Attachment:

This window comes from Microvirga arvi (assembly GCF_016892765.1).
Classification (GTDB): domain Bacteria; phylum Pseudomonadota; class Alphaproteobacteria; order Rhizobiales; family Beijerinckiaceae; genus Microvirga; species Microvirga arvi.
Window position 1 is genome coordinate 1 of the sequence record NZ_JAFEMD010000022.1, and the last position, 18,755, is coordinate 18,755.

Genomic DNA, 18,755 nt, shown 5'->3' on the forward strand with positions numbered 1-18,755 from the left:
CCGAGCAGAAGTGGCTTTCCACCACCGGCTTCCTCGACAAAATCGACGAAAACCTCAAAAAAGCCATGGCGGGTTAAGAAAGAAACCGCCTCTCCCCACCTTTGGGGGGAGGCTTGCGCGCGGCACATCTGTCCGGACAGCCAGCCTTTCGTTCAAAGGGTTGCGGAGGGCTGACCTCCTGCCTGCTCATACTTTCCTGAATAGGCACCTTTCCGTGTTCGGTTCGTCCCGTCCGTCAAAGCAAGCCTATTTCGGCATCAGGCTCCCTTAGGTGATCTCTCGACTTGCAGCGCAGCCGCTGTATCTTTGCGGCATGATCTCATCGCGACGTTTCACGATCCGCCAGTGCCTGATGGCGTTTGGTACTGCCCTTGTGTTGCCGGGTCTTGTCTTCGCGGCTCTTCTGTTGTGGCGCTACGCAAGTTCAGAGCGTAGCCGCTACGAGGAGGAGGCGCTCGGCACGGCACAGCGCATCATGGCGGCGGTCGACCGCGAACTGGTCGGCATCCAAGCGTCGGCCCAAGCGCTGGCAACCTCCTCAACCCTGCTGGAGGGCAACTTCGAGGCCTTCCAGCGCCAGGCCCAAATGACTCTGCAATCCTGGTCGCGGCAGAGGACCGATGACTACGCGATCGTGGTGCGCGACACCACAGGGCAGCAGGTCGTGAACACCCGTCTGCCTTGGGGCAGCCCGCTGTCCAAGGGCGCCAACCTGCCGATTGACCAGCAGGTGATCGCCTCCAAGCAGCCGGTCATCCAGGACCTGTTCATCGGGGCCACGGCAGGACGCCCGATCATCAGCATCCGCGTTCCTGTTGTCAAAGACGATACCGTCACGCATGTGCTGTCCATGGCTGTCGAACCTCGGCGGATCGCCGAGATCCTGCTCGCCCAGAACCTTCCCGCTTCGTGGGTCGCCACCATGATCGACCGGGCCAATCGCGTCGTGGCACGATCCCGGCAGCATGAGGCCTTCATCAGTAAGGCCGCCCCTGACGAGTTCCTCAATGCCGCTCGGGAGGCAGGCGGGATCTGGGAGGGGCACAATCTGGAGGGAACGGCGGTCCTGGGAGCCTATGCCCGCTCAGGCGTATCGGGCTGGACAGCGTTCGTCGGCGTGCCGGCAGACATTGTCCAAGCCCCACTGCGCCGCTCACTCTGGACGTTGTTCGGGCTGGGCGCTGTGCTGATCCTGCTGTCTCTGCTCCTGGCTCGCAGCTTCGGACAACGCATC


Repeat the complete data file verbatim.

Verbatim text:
This window comes from Microvirga arvi (assembly GCF_016892765.1).
Classification (GTDB): domain Bacteria; phylum Pseudomonadota; class Alphaproteobacteria; order Rhizobiales; family Beijerinckiaceae; genus Microvirga; species Microvirga arvi.
Window position 1 is genome coordinate 1 of the sequence record NZ_JAFEMD010000022.1, and the last position, 18,755, is coordinate 18,755.

Genomic DNA, 18,755 nt, shown 5'->3' on the forward strand with positions numbered 1-18,755 from the left:
CCGAGCAGAAGTGGCTTTCCACCACCGGCTTCCTCGACAAAATCGACGAAAACCTCAAAAAAGCCATGGCGGGTTAAGAAAGAAACCGCCTCTCCCCACCTTTGGGGGGAGGCTTGCGCGCGGCACATCTGTCCGGACAGCCAGCCTTTCGTTCAAAGGGTTGCGGAGGGCTGACCTCCTGCCTGCTCATACTTTCCTGAATAGGCACCTTTCCGTGTTCGGTTCGTCCCGTCCGTCAAAGCAAGCCTATTTCGGCATCAGGCTCCCTTAGGTGATCTCTCGACTTGCAGCGCAGCCGCTGTATCTTTGCGGCATGATCTCATCGCGACGTTTCACGATCCGCCAGTGCCTGATGGCGTTTGGTACTGCCCTTGTGTTGCCGGGTCTTGTCTTCGCGGCTCTTCTGTTGTGGCGCTACGCAAGTTCAGAGCGTAGCCGCTACGAGGAGGAGGCGCTCGGCACGGCACAGCGCATCATGGCGGCGGTCGACCGCGAACTGGTCGGCATCCAAGCGTCGGCCCAAGCGCTGGCAACCTCCTCAACCCTGCTGGAGGGCAACTTCGAGGCCTTCCAGCGCCAGGCCCAAATGACTCTGCAATCCTGGTCGCGGCAGAGGACCGATGACTACGCGATCGTGGTGCGCGACACCACAGGGCAGCAGGTCGTGAACACCCGTCTGCCTTGGGGCAGCCCGCTGTCCAAGGGCGCCAACCTGCCGATTGACCAGCAGGTGATCGCCTCCAAGCAGCCGGTCATCCAGGACCTGTTCATCGGGGCCACGGCAGGACGCCCGATCATCAGCATCCGCGTTCCTGTTGTCAAAGACGATACCGTCACGCATGTGCTGTCCATGGCTGTCGAACCTCGGCGGATCGCCGAGATCCTGCTCGCCCAGAACCTTCCCGCTTCGTGGGTCGCCACCATGATCGACCGGGCCAATCGCGTCGTGGCACGATCCCGGCAGCATGAGGCCTTCATCAGTAAGGCCGCCCCTGACGAGTTCCTCAATGCCGCTCGGGAGGCAGGCGGGATCTGGGAGGGGCACAATCTGGAGGGAACGGCGGTCCTGGGAGCCTATGCCCGCTCAGGCGTATCGGGCTGGACAGCGTTCGTCGGCGTGCCGGCAGACATTGTCCAAGCCCCACTGCGCCGCTCACTCTGGACGTTGTTCGGGCTGGGCGCTGTGCTGATCCTGCTGTCTCTGCTCCTGGCTCGCAGCTTCGGACAACGCATC